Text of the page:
12 Hours of Sebring

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SEBRING, FL, MAR. 20, 2004 — The American Le Mans Series season-opening Mobil 1 12 Hours of Sebring proved a disappointing race for Dyson Racing. Hopes for the team’s first-ever overall win in America’s most prestigious sportscar race were dashed when first the #20 Thetford / Norcold Lola suffered an engine failure in the fourth hour of the race, and its sister car experienced a variety of small but ultimately costly problems that dropped it from contention in the race which was won for the fifth consecutive year by Audi.

“Racing is about winning, and today we didn’t,” said team-owner Rob Dyson. “Now we have 364 days to think about how to win this race next year. The good news is that the cars proved to be fundamentally strong, and we have three months until the next race on the schedule to address the small details that gave us trouble today. I’m optimistic about our chances for a successful season.”

The #20 car, driven by Chris Dyson, Didier de Radigues and Jan Lammers was running in a strong fourth place with Dyson behind the wheel when the engine suddenly and dramatically lost power and the car coasted to a halt out on the course. “I was pretty sure it was dead,” Dyson recalled. “But Rob got on the headset and reminded us to look at all the possibilities that we could fix by the side of the track. That was the right thing to do.”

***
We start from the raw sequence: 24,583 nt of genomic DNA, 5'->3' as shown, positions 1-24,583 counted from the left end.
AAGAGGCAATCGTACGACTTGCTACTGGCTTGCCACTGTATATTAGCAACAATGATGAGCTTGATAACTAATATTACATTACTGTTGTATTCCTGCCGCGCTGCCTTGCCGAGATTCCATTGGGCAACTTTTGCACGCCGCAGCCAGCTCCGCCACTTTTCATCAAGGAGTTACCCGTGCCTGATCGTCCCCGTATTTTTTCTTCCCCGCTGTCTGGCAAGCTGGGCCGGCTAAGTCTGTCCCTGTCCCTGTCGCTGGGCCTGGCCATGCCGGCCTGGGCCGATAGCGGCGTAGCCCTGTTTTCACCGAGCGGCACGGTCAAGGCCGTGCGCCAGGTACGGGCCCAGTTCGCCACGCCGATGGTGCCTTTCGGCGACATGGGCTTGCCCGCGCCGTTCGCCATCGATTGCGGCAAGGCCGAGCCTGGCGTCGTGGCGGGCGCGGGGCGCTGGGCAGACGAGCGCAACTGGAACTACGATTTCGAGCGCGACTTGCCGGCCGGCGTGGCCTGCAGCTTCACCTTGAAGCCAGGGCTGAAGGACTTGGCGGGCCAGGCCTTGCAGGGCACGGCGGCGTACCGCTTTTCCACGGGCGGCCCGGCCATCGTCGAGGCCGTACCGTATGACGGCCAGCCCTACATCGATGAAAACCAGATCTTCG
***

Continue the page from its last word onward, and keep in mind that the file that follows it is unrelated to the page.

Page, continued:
Unfortunately, there was nothing that could be done to get the car going again, as the engine had suffered an internal problem. “It’s a shame because the car was running so well,” Dyson continued. “We were just cruising.” Persistence Pays The other Thetford / Norcold entry, the #16 Dyson Racing Lola driven by James Weaver, Butch Leitzinger and Andy Wallace, salvaged a fifth-place LMP1-class finish (sixth overall) after a rash of minor problems. The car ran laps quick enough to earn a podium finish, but an alternator lead that suffered debris damage, an exhaust pipe that came adrift and a series of no less than six (fortunately minor) pit fires – attributed to a problem with the dry sump oil tank – cost the car most of the 27 laps it finished behind the overall winner. In the last hours of the race the #16 car was matching lap times of the winning Audi, but was too far behind to be a factor.

“I got tired of coming into the pits so often,” Weaver bantered with team manager Randall Kelsey. “The crew was getting tired of seeing you there,” countered Kelsey.

“Actually, as difficult as this day was, we now have established important benchmarks for what needs to be done,” Kelsey observed. “And I expect that by the time we get to (the next race at) Mid-Ohio in June, we’ll have addressed all of the problems we saw today. None of them are major in nature.”

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